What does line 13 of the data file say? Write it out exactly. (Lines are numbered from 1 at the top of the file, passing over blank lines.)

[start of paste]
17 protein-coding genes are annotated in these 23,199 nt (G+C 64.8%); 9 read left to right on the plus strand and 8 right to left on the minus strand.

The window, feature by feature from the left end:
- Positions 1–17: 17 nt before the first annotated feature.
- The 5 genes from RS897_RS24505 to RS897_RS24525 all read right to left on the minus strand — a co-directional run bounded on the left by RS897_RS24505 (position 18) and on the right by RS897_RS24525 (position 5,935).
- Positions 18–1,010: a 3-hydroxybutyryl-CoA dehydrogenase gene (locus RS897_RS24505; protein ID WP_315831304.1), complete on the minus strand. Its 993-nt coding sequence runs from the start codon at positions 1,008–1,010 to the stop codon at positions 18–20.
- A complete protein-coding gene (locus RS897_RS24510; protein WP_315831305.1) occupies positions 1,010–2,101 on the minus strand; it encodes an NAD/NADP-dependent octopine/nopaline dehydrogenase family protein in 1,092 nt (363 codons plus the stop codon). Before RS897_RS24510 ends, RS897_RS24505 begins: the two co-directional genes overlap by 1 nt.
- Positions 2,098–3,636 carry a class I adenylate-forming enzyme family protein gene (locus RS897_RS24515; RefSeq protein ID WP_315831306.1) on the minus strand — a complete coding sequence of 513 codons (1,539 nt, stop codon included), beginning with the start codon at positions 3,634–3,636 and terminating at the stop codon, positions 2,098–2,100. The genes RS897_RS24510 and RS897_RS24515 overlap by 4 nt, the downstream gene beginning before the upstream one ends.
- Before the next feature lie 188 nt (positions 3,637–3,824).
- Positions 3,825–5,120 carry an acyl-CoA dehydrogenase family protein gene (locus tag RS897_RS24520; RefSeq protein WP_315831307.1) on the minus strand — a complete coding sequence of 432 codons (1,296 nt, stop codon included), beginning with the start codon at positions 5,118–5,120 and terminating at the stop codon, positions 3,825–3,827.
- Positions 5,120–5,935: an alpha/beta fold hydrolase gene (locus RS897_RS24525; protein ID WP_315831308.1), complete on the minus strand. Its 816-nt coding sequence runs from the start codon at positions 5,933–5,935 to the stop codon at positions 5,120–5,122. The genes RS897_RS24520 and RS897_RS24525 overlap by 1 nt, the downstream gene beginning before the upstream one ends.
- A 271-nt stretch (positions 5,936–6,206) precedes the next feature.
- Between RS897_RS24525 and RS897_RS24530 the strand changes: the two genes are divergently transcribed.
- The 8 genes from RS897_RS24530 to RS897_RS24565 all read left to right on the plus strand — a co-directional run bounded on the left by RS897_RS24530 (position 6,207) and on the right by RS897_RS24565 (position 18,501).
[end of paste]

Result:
- The 8 genes from RS897_RS24530 to RS897_RS24565 all read left to right on the plus strand — a co-directional run bounded on the left by RS897_RS24530 (position 6,207) and on the right by RS897_RS24565 (position 18,501).